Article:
To that end I can imagine the classroom of the future being organized loosely like the Vivarium Open School, but this time having much richer online resources that provide the full spectrum of  instruction, exploration and assets and tools  to allow students to research and construct their own learning experience and synthesize their learning, which can then be shared with others for further exploration by other students.

The teacher provides some guidance on the questions to be asked but the students are responsible in small groups that use rich online resources that allow for the learning to extend far beyond the physical walls of the classroom and allows for leveraging the real benefits of actually being in a classroom: the interactions between students and with the teacher to facilitate the process of  inquiry and self discovery.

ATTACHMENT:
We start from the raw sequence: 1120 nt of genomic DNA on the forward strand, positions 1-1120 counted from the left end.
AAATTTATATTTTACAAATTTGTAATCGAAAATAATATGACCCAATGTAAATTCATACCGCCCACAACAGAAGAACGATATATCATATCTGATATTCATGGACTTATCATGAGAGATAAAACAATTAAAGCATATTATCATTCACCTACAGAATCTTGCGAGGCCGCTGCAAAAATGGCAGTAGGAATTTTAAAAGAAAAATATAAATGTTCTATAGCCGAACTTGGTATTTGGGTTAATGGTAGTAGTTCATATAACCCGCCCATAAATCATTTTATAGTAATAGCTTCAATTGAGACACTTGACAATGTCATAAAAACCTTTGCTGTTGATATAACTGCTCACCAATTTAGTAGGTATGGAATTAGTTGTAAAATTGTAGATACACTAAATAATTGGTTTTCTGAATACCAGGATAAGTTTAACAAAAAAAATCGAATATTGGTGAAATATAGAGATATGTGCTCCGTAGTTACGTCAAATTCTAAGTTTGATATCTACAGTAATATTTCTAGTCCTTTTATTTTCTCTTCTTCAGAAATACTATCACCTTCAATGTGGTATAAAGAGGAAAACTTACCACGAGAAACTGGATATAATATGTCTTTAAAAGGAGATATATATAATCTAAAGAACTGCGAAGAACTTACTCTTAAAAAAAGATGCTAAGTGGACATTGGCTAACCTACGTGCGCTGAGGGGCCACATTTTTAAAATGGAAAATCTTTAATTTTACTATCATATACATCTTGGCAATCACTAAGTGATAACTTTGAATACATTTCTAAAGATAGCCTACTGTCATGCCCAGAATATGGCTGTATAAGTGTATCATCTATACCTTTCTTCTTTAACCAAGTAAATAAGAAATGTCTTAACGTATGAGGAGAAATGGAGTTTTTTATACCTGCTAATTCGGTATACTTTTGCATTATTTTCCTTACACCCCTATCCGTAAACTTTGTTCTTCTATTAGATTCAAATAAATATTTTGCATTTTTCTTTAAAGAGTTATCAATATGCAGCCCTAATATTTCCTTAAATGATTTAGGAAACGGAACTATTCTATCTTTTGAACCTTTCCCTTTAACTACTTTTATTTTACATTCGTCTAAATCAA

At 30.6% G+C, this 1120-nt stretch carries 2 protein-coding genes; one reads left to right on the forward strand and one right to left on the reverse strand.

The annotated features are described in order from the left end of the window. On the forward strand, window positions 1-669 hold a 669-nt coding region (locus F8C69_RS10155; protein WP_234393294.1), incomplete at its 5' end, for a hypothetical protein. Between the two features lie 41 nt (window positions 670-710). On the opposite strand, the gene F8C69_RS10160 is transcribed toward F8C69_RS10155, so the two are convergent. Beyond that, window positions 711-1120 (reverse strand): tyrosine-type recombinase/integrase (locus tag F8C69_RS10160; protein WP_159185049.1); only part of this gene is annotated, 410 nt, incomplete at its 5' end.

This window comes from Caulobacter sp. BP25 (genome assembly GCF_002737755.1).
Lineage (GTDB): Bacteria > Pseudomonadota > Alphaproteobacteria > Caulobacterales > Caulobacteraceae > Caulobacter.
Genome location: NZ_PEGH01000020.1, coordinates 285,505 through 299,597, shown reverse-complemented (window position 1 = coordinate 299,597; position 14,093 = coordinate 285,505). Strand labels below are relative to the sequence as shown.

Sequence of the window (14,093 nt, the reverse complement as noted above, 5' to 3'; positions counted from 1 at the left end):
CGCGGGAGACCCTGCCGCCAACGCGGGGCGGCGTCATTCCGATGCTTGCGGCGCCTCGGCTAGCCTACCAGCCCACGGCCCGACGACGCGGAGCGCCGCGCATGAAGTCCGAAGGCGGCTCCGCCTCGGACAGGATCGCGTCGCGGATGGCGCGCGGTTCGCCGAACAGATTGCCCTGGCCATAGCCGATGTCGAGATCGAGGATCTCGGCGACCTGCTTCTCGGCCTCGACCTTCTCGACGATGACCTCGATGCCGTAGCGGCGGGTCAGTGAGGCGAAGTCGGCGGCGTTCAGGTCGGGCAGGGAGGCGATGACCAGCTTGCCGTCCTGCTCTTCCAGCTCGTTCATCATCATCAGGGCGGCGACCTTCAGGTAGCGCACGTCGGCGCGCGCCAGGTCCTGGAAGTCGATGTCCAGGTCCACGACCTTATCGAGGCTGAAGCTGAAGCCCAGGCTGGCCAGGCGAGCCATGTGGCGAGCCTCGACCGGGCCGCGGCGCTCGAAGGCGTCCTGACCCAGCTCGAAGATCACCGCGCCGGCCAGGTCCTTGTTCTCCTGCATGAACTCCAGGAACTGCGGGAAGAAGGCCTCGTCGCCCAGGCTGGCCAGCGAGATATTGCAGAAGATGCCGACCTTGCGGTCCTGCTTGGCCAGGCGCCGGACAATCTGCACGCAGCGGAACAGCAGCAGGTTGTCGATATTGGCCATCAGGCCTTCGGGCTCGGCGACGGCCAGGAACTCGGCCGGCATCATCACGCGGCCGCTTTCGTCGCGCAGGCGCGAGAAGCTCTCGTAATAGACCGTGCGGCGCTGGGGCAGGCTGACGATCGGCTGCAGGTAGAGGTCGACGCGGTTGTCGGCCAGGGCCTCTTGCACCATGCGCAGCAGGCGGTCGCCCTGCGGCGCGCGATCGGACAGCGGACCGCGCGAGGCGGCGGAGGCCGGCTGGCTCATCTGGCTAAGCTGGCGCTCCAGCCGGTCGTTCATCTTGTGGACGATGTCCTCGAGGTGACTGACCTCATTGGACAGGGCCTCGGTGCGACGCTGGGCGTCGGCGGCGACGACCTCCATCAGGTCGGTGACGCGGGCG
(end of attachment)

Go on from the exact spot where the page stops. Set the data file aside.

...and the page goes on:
My ideas on the future school day are based on my experience. I’ve been creating educational resources that allowed for instructional learning coupled with self-directed exploration and constructive learning. I worked on interactive multimedia CD-ROMs for the Voyager Company, CD-Roms that integrated rich narrative with spatial and temporal contextual exploration in A Passion for Art” and “Leonardo da Vinci” from Corbis. I also worked on the broadband-enhanced PBS television program “Commanding Heights,” which linked a streaming video television program with resources from interactive timelines and atlases, fully searchable and indexed transcripts of the program and interviews and glossaries.